Before reading on, please read Part 0 and Part 1 of The GitHub Games series.
Assuming you have successfully signed up to GitHub as illustratively instructed in the first part of this blog post series, you are now all armed and equipped to venture into the GitHub ground to do whatever your heart desires. Just a few of the actions you can perform on GitHub include forking a repository, submitting your own code to a project via a pull request, and accepting community code contributions if you are a project maintainer yourself.
Continue reading “The GitHub Games Pt. 2 – Filing Your First Ticket”
Before reading on, please read Part 0 of The GitHub Games series.
By convention, to attain full access to any service, organization or other group, an individual or body needs to get officially registered. This norm is no different for an Internet-based community like GitHub. Therefore, as the title implies, this post shall be dealing with the process of account creation on GitHub.
Continue reading “The GitHub Games Pt. 1 – Creating A New Account”
Longg long ago (nine and a half years ago, to be precise), three lads by the name of Tom, Chris and PJ launched a web-based source code hosting and management service called GitHub. But three years before they did this, Linus Torvalds, the same guy who created the open source Linux operating system, developed a version control system called Git. What is GitHub, what is Git, how are they interconnected, what is a version control system, what does source code hosting and management mean, etc. – these are probably the questions nagging you as you read this bombastic beginning to a blog post. While the intent of this series of posts is not to individually take up all of these terms and extensively explicate them, I do believe that answering some of them to some extent from the get-go will be of use in bettering our basic understanding of everything else that will be going on shortly.
Continue reading “The GitHub Games Pt. 0 – Background, Introduction and Series Overview”
Frequent visitors of Hiking Across Horizons will tell you that I am a passionate proponent of the free, open source and community-driven NVDA screen reader. My ardour towards this software can be perceived via my past writings on the subject – The Non Visual Desktop Access Movement and Will VFO Acquire NV Access?. Both these have been lengthy discourses and intellectual theories with reference to NVDA’s present and future, but I have never done a user-oriented post sharing some essential but seldom discussed tips and tricks with regards to NVDA. That, my friends, is what this post shall be devoted to.
Continue reading “Top 5 NVDA Tips and Tricks You Need To Know”
Before reading on, please read Part 1 of the How I Access Android series.
In a century where the Smartphone is taking every aspect of our lives by storm, where Android, a mobile OS, has overtaken Windows, a Desktop OS, in terms of Internet usage, where mobile apps amount to a $50 billion market worldwide, it is inevitable that everyone must eventually catch on to this rapid digital transition. Android has the lion’s share when it comes to the Smartphone user base, and the statistical facts that there exist more than 2 billion devices powered by Android and close to 3 million apps for the platform testifies that. But are visually impaired people just able to make basic phone calls, send and receive SMS, and probably use Whatsapp as well on a rudimentary Smartphone, or can they truly partake in this global shift? More specifically, can Google Talkback users utilize the various kinds of smart devices Android fuels, the millions of diverse apps on the Play Store, and the essentials to the cutting-edge of the mobile world?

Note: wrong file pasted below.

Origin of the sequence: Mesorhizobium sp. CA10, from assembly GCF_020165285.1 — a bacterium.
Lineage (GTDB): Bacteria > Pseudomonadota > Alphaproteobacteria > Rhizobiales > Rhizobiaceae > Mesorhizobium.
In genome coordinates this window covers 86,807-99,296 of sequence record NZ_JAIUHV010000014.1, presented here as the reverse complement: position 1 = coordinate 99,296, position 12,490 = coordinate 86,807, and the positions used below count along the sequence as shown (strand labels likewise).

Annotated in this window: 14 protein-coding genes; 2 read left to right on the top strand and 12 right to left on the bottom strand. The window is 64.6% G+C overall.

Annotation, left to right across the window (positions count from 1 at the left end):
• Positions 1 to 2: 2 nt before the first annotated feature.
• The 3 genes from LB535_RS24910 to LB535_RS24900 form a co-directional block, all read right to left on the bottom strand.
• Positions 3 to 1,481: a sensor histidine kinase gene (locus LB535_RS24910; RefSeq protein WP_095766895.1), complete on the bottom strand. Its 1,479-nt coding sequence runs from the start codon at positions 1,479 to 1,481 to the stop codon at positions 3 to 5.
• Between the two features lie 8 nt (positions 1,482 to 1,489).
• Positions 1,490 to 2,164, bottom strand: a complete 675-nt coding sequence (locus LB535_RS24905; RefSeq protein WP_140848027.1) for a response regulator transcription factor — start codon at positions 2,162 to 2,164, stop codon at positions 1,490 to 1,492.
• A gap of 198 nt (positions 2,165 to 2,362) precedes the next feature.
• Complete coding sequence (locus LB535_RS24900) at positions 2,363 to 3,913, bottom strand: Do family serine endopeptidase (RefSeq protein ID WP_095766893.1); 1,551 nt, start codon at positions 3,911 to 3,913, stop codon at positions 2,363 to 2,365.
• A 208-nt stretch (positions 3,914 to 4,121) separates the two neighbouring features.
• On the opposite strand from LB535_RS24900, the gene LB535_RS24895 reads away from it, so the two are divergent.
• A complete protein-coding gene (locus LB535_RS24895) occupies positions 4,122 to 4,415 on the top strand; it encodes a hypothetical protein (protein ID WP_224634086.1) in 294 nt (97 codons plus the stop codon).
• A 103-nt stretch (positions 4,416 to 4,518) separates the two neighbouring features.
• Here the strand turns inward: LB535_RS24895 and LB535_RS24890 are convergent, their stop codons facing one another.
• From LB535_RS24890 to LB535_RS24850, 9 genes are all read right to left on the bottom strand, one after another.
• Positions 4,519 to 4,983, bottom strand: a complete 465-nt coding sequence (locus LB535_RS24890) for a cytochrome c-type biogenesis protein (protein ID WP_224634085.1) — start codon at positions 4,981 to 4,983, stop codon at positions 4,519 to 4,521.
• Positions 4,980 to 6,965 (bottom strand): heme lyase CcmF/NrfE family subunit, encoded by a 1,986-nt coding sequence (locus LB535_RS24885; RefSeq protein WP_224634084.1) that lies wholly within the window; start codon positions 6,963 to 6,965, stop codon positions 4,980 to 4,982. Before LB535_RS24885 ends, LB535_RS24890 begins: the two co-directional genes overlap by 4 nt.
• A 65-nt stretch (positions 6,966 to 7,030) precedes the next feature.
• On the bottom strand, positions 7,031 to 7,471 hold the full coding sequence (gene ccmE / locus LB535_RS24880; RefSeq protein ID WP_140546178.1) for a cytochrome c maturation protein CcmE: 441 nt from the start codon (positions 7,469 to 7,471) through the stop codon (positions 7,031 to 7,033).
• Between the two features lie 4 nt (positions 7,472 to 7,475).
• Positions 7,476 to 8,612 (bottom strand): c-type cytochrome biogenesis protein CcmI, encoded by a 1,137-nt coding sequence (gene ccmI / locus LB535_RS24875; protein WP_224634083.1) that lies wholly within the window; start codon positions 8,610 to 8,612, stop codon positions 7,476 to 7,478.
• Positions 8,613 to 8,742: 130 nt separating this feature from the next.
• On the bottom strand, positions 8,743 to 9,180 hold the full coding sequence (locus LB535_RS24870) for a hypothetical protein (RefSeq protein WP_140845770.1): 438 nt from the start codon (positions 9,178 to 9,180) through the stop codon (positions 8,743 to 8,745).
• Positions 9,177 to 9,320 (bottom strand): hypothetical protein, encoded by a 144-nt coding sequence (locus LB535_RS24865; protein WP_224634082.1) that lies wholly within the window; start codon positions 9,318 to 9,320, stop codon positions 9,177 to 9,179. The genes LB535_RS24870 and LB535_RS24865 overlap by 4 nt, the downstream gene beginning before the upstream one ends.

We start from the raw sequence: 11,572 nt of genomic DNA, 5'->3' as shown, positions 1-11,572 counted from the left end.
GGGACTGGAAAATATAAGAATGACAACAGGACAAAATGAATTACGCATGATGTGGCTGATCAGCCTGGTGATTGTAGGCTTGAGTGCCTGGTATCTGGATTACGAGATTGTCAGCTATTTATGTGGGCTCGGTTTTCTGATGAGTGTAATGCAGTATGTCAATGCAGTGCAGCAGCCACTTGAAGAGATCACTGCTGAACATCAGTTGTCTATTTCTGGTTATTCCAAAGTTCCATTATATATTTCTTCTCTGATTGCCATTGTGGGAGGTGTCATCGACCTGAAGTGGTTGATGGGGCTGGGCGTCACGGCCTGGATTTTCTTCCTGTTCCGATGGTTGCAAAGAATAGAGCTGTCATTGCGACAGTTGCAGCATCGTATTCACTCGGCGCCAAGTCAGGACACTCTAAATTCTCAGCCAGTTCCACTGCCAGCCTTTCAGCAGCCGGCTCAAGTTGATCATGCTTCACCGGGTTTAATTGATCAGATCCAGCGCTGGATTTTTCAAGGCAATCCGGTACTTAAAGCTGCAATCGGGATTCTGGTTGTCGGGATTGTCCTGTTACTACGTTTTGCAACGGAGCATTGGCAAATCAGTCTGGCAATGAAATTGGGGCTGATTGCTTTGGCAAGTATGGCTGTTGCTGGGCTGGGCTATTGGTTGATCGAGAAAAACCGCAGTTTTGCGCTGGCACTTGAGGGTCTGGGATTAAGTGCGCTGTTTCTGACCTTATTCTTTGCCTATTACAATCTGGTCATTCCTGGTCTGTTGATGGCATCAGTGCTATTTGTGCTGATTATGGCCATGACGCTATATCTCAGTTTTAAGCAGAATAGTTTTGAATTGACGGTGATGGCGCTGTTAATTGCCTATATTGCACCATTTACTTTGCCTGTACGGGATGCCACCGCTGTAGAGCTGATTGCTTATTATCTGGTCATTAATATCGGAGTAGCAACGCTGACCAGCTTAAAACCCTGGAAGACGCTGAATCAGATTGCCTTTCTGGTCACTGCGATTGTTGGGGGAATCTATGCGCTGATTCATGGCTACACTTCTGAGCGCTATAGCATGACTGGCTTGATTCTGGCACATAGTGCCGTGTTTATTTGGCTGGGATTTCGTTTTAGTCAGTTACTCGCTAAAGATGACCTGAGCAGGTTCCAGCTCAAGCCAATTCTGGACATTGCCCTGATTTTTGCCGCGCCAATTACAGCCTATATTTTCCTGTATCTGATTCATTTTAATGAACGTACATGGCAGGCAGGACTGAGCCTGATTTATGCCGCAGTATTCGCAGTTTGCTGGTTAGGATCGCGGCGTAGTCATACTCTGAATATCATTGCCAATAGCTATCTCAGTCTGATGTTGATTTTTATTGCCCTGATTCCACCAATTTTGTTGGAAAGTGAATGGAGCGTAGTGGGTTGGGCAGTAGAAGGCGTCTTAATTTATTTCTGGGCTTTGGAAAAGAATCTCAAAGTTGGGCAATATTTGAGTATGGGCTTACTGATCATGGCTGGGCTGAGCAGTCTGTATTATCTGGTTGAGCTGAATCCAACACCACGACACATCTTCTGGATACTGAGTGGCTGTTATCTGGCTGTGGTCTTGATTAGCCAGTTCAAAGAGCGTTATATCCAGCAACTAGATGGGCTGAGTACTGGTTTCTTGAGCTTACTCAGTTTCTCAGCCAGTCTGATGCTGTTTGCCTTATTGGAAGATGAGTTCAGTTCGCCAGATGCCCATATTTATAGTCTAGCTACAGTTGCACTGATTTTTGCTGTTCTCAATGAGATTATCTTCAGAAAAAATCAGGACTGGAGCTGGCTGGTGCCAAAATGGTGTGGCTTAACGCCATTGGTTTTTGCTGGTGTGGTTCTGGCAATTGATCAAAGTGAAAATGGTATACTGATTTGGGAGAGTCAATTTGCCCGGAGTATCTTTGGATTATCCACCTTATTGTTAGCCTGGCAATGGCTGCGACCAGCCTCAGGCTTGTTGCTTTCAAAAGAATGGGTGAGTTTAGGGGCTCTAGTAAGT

Continue reading “How I Access Android – The Apps & Accessories Pt. 2”
If you fail to recognize the gravity of the presented question, or do not know what VFO or NV Access is in the very first place, worry not, as an elucidated background, plus a comprehensive answer to the presented question, along with an illustrative situational example – all are in order.
Continue reading “Will VFO Acquire NV Access?”
People find it immensely startling and utterly groundbreaking to learn that blind people use computers – ‘normal’ mainstream Desktops or laptops with a standard physical keyboard with no Braille on the screen or on any keys whatsoever and apparently pretty similar to what the average non-disabled individual is seen using. However, what they refuse to comprehend is the fact that I do not rely on a Nokia 3350 Symbian device, but a ‘normal’ modern Touch Screen Smartphone –Motorola M in my case.
Continue reading “How I Access Android – The Fundamentals Pt. 1”
Technology can create a ripple effect of a phenomenal magnitude, often rendering man with access to realms unexplored. An assistive technology called NVDA, which makes on-screen content accessible for vision-impaired computer users by providing speech or Braille feedback for the same, has significantly improved tens of thousands of lives over the world. To shed light upon the extensive chain of audiences that take part in furthering this non visual access movement, the following would be the most befitting piece:
Continue reading “The Non Visual Desktop Access Movement”